The social commitment, for its part, includes the promotion of diversity, gender equality, social inclusion and the generation of stable and quality employment in line with the needs of the companies. Finally, family businesses are committed to managing themselves in an environmentally friendly way, adopting the necessary modifications in their processes to reduce CO2 emissions.
The impact revolution
The last day of the Congress featured the intervention of Paul Polmanformer CEO of Unilever and co-founder of Imagine, who explained to the audience that "we all have a responsibility for the footprint we leave on this world".
What kind of world do we want to live in? This is the question we face today.
Capitalism has served us well over the last 200 years. Yet nations continue to be wracked by economic inequality, social conflict, natural disasters, the threat of climate change and the consequences of an unprecedented pandemic whose economic and health consequences are still unpredictable.
Governments cannot and do not have the financial resources to address the major social and environmental challenges we face and the negative impact of corporate production of goods and services. Nor can philanthropists and NGOs, helpful as they undoubtedly are, offer a viable and scalable solution. It is business and private capital, the drivers of innovation, change and transformation that have the capacity to direct their economic activity and capital flows towards social change that will generate greater economic prosperity and sustainable growth.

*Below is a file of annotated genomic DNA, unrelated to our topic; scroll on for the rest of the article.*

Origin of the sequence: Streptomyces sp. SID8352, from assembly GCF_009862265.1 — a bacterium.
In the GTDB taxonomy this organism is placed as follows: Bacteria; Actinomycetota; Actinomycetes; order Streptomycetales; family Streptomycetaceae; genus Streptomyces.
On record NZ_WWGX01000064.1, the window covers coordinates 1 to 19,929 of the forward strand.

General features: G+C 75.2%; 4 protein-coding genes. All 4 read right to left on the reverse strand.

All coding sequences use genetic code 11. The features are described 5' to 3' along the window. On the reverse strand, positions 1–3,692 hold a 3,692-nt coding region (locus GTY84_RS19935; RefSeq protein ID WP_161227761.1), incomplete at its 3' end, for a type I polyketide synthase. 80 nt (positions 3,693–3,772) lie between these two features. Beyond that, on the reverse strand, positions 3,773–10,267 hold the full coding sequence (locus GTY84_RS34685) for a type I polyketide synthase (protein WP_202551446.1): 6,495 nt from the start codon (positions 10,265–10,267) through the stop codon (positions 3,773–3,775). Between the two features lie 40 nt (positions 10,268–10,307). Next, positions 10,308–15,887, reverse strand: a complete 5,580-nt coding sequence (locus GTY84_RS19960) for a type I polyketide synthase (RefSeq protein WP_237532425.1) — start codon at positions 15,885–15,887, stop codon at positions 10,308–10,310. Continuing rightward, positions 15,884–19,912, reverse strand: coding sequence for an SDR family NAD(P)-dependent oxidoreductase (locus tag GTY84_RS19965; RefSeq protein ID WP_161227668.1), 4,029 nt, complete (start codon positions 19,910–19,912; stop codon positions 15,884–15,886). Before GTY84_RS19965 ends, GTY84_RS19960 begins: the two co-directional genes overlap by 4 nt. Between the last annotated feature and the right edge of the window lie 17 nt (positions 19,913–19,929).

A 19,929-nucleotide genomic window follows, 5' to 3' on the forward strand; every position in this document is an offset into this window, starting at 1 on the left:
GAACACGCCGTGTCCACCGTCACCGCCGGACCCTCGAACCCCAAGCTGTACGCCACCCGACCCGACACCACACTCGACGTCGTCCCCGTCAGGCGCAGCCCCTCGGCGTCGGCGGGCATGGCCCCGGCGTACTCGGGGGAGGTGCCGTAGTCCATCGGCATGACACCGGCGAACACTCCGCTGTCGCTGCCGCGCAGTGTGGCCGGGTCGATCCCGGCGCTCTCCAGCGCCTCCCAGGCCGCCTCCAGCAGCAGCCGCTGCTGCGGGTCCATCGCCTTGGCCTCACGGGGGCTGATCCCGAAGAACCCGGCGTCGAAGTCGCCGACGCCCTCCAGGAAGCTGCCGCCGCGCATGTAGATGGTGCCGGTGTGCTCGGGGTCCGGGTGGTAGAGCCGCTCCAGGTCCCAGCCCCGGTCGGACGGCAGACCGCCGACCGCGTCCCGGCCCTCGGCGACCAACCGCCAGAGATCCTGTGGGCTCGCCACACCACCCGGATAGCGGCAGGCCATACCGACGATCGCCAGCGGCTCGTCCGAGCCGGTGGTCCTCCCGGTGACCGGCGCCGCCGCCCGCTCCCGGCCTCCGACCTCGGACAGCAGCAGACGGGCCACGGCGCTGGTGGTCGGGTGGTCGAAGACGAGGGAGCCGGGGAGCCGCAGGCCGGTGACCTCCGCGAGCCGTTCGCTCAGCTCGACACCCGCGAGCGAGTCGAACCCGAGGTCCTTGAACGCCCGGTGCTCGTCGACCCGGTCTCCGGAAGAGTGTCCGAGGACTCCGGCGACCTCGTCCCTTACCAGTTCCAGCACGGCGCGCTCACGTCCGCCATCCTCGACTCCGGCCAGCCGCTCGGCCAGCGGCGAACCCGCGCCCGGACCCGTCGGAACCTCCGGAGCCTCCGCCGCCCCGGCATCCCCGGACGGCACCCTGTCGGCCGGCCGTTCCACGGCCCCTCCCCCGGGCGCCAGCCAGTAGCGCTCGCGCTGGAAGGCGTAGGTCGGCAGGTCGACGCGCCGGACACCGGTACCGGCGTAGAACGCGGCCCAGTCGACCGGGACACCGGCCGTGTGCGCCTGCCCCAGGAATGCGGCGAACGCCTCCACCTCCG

Thus, impact investment arises, which has a clear and measurable intention to generate a social and/or environmental impact as well as an economic return.
Under the risk-return-impact equation, impact investment seeks a triple return: economic, social and environmental. It is not philanthropy or non-refundable donations, but rather investments that seek a return on capital while contributing to the search for solutions to the great challenges facing humanity, such as hunger, illiteracy, health problems, lack of access to drinking water and electricity, gender inequality, unemployment, homelessness, migration and environmental destruction, among others. As Transcendent partner María Herrero explained, it is about making sense of our investments. Because "what is our money doing while we sleep", she asked the audience.
For Sir Ronald CohenThe President of the Global Steering Group for Impact InvestmentThis moment calls for a revolution. We must make impact the focus of our consciousness. Instead of relying on governments and philanthropy to bring about social improvement, we must introduce a third force to accelerate the pace of change: the private sector... this is the new impact economy, each and every one of us has a role to play in it".
Linking people to their companies
During the course of the session Gerardo Iracheta, president of Sigma Twohas presented a survey analysing the social image of the family business. The study includes a series of conclusions worth highlighting. For example, there is a strong link between people and their companies: 83% of citizens say that their company is very important in their lives; and more than 65% consider that in their company they can develop their talent and grow as a person.
62% of respondents believe that the work of business is helping to alleviate the crisis caused by the pandemic and 90% say that business has a role to play in rebuilding the economy. In this regard, 82% specifically state that their company took appropriate measures to ensure the safety of their employees.
The vast majority of respondents stated that they had no problems during their confinement with supplies from private companies (such as energy, internet, food, etc.) or with the payment of their salaries. On the other hand, the majority - between 58% and 75% depending on the case - stated that they had had problems with various public services (health centre, ERTES, Sepes, various formalities). 63.7% had problems collecting benefits.
In the assessment of performance during the pandemic, the government gets a pass mark (5.16 out of 10, failing in several age and voting intention segments); large companies get a pass mark (6.30, passing in all age and voting segments), while SMEs get a B (7.39, passing in all segments).